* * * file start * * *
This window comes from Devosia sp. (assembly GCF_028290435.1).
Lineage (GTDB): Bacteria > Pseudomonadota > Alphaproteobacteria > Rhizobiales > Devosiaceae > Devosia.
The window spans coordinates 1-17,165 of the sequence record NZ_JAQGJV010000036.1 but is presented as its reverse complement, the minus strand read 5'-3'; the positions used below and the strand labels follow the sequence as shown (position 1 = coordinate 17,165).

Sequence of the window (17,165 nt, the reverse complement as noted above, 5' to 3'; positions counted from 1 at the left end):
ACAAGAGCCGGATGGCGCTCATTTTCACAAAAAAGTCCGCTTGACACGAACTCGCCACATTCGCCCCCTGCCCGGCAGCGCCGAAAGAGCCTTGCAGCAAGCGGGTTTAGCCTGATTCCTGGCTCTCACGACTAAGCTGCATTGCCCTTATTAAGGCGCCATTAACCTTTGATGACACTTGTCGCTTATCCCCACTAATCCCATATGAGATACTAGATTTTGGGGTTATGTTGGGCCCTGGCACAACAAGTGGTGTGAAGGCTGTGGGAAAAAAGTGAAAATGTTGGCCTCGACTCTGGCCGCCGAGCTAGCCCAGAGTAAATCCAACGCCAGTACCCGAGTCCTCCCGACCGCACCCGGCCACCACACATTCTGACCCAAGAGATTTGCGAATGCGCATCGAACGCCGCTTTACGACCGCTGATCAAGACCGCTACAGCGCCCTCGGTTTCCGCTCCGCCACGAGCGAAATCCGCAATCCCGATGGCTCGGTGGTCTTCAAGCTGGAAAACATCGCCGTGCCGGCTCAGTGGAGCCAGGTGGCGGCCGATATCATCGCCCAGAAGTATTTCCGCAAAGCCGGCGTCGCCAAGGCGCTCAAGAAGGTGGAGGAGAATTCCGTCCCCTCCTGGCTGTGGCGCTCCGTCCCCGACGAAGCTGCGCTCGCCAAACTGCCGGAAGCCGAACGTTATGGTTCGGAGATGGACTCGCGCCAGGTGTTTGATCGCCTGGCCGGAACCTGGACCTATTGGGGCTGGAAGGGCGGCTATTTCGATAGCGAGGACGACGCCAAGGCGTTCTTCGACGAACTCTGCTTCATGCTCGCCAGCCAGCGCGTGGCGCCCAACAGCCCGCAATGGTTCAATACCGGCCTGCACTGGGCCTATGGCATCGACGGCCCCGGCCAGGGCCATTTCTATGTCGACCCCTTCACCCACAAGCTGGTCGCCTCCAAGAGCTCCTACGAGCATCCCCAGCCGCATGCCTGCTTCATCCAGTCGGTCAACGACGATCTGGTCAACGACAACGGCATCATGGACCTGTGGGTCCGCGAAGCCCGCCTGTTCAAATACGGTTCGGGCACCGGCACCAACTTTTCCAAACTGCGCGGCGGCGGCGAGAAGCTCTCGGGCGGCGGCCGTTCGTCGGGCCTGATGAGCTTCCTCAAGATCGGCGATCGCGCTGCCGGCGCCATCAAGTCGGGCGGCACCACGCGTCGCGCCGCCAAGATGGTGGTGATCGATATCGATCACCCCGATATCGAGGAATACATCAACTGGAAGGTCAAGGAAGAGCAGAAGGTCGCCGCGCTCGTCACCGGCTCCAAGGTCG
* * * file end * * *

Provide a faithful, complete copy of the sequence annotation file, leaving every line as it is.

This window comes from Devosia sp. (assembly GCF_028290435.1).
Lineage (GTDB): Bacteria > Pseudomonadota > Alphaproteobacteria > Rhizobiales > Devosiaceae > Devosia.
The window spans coordinates 1-17,165 of the sequence record NZ_JAQGJV010000036.1 but is presented as its reverse complement, the minus strand read 5'-3'; the positions used below and the strand labels follow the sequence as shown (position 1 = coordinate 17,165).

Sequence of the window (17,165 nt, the reverse complement as noted above, 5' to 3'; positions counted from 1 at the left end):
ACAAGAGCCGGATGGCGCTCATTTTCACAAAAAAGTCCGCTTGACACGAACTCGCCACATTCGCCCCCTGCCCGGCAGCGCCGAAAGAGCCTTGCAGCAAGCGGGTTTAGCCTGATTCCTGGCTCTCACGACTAAGCTGCATTGCCCTTATTAAGGCGCCATTAACCTTTGATGACACTTGTCGCTTATCCCCACTAATCCCATATGAGATACTAGATTTTGGGGTTATGTTGGGCCCTGGCACAACAAGTGGTGTGAAGGCTGTGGGAAAAAAGTGAAAATGTTGGCCTCGACTCTGGCCGCCGAGCTAGCCCAGAGTAAATCCAACGCCAGTACCCGAGTCCTCCCGACCGCACCCGGCCACCACACATTCTGACCCAAGAGATTTGCGAATGCGCATCGAACGCCGCTTTACGACCGCTGATCAAGACCGCTACAGCGCCCTCGGTTTCCGCTCCGCCACGAGCGAAATCCGCAATCCCGATGGCTCGGTGGTCTTCAAGCTGGAAAACATCGCCGTGCCGGCTCAGTGGAGCCAGGTGGCGGCCGATATCATCGCCCAGAAGTATTTCCGCAAAGCCGGCGTCGCCAAGGCGCTCAAGAAGGTGGAGGAGAATTCCGTCCCCTCCTGGCTGTGGCGCTCCGTCCCCGACGAAGCTGCGCTCGCCAAACTGCCGGAAGCCGAACGTTATGGTTCGGAGATGGACTCGCGCCAGGTGTTTGATCGCCTGGCCGGAACCTGGACCTATTGGGGCTGGAAGGGCGGCTATTTCGATAGCGAGGACGACGCCAAGGCGTTCTTCGACGAACTCTGCTTCATGCTCGCCAGCCAGCGCGTGGCGCCCAACAGCCCGCAATGGTTCAATACCGGCCTGCACTGGGCCTATGGCATCGACGGCCCCGGCCAGGGCCATTTCTATGTCGACCCCTTCACCCACAAGCTGGTCGCCTCCAAGAGCTCCTACGAGCATCCCCAGCCGCATGCCTGCTTCATCCAGTCGGTCAACGACGATCTGGTCAACGACAACGGCATCATGGACCTGTGGGTCCGCGAAGCCCGCCTGTTCAAATACGGTTCGGGCACCGGCACCAACTTTTCCAAACTGCGCGGCGGCGGCGAGAAGCTCTCGGGCGGCGGCCGTTCGTCGGGCCTGATGAGCTTCCTCAAGATCGGCGATCGCGCTGCCGGCGCCATCAAGTCGGGCGGCACCACGCGTCGCGCCGCCAAGATGGTGGTGATCGATATCGATCACCCCGATATCGAGGAATACATCAACTGGAAGGTCAAGGAAGAGCAGAAGGTCGCCGCGCTCGTCACCGGCTCCAAGGTCG